Apropos of Dr. King’s birthday, and looking toward Black History Month, an email came In Monday telling me the New Yorker magazine had posted on its website an article from the April 10, 1965 issue called, “Letter from Selma,” about the voting rights march from Selma to Montgomery, Alabama.
And I was mentioned in it.
Sure enough; it’s the only time I have appeared in the magazine.
I barely remember what was in that “Letter,” though I can still see the writer, Renata Adler, appearing by the edge of U.S. Highway 80.
I do recall how strikingly out of place she seemed, on its rough and rocky shoulder, crowded with disheveled marchers, and lined with armed troops eyeing the nearby scrub forests for snipers.
Adler looked as if she had been plucked from a stroll on Fifth Avenue and teleported to Alabama, in a colorful and almost slinky sheath dress, with a broad voguish hat bending under the stray breezes, notebook in hand.
We talked for just a few minutes. It’s a good article. Only time my name ever appeared in the New Yorker, as far as I know.
I think you can read it for free.
And there’s more: on Jan. 18 I was asked to speak to the good people of Life’s Journey UCC Church in Burlington NC, and tell them the title story from my memoir, “Eating Dr. King’s Dinner.”
Of course, I didn’t get to go to Burl-Ing ton, which is about 40 miles west of Durham. Instead, I ZOOMed in from home in Durham; that’s This American (Pandemic) Life, 2021.
and explain how for a long time after that year in Selma, it had a happy ending. But then, in 2013, that ending was erased, and the story of fighting for voting resumed.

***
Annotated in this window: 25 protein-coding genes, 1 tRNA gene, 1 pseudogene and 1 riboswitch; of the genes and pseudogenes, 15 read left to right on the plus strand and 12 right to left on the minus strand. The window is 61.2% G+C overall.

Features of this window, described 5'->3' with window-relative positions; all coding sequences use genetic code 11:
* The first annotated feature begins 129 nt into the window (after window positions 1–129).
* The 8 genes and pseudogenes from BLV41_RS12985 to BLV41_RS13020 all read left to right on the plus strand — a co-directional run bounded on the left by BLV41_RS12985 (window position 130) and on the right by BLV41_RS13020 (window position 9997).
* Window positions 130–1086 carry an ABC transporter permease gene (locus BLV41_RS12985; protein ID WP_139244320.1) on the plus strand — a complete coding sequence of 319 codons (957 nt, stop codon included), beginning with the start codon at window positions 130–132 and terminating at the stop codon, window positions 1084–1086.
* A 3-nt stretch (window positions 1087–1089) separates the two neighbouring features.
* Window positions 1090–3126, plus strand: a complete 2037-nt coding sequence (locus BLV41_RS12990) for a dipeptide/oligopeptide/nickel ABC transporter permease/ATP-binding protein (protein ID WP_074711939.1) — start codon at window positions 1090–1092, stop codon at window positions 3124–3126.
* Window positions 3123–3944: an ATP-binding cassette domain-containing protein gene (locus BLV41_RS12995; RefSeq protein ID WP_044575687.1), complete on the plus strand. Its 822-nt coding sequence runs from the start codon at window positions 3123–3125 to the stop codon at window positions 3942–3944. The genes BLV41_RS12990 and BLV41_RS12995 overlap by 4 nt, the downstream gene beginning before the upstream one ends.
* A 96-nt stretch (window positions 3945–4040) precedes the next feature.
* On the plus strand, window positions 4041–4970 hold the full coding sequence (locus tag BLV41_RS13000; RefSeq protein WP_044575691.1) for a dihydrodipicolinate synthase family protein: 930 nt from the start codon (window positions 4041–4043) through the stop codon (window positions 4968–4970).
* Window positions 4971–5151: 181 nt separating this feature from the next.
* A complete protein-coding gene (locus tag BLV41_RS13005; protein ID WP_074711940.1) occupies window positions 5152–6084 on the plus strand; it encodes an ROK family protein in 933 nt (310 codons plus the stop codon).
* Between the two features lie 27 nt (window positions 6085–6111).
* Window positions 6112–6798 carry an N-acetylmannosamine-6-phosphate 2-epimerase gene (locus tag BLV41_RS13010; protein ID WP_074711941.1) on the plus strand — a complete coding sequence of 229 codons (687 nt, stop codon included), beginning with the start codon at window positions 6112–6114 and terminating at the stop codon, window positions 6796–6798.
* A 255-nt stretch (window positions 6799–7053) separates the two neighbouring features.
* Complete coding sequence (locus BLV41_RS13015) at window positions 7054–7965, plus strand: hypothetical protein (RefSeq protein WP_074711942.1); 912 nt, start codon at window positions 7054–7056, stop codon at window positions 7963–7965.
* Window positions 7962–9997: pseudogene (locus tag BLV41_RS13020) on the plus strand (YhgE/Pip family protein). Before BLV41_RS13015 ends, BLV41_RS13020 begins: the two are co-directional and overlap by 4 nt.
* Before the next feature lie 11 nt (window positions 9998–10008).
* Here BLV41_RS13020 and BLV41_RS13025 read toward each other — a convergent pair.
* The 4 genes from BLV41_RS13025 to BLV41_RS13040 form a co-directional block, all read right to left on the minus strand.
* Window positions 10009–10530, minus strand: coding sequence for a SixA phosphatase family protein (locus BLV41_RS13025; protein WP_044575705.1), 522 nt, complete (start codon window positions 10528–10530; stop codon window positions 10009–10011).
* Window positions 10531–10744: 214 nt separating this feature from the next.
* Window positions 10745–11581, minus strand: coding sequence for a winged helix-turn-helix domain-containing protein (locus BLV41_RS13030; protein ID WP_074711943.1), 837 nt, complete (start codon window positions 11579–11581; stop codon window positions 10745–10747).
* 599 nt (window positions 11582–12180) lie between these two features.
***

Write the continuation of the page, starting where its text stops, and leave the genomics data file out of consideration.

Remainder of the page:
Only this time, the wear and tear of age had me on the sidelines, but still connected, reminding the young that this continuing story is now theirs too, and it was their turn, not yet to tell it but to write the decisive next chapters with their lives.
In other news, besides the pandemic, insurrection, the economic crash, climate degradation, systemic racism and a few other “challenges,” did you stop to think this week about how most of the USA and much of the rest of the world could be destroyed with not much more than 15 minutes warning?
Me neither. Except that I did think about it briefly on Sunday, because of Patrick O’Neill.
Then he went to jail on Thursday for reminding me.
Last week was not the only time there was a plot to take over the Capitol. A somewhat similar scheme was aimed at Franklin Roosevelt, to keep him from acting as president. It was stopped by, of all people, a retired general of Quaker heritage.
Major General Smedley Butler, a career Marine who was a fierce fighter — twice awarded the Congressional Medal of Honor — was of Pennsylvania Quaker stock. His grandfather, Smedley Darlington, was raised Quaker, and was one of the enthusiastic young Friends who joined the Union Army in the Civil War, as described in the popular 1863 song, “A Quaker Letter to Lincoln”:
Our dear young men are all aroused, so deeply they deplore
They’re joining “fighting [U. S. General] Joseph [Hooker]’s” band to end “this cruel war.”
Wealthy bankers and businessmen plotted to overthrow FDR. A retired general foiled it.
By Gillian Brockell.
The consternation had been growing in the months between Franklin D. Roosevelt’s election and his inauguration, but his elimination of the gold standard in April 1933 infuriated some of the country’s wealthiest men. Titans of banking and business worried that if U.S. currency wasn’t backed by gold, inflation could skyrocket and make their millions worthless. Why, they could end up as poor as most everyone else was during the Great Depression.
So, according to the sworn congressional testimony of a retired general, they decided to overthrow the government and install a dictator who was more business friendly. After all, they reasoned, that had been working well in Italy.
How close this fascist cabal got, and who exactly was in on it, are still subjects of historical debate. But as the dust settles after the pro-Trump attack on the U.S. Capitol, and as it becomes clearer how close lawmakers came to catastrophe, the similarities to the Business Plot are hard to ignore.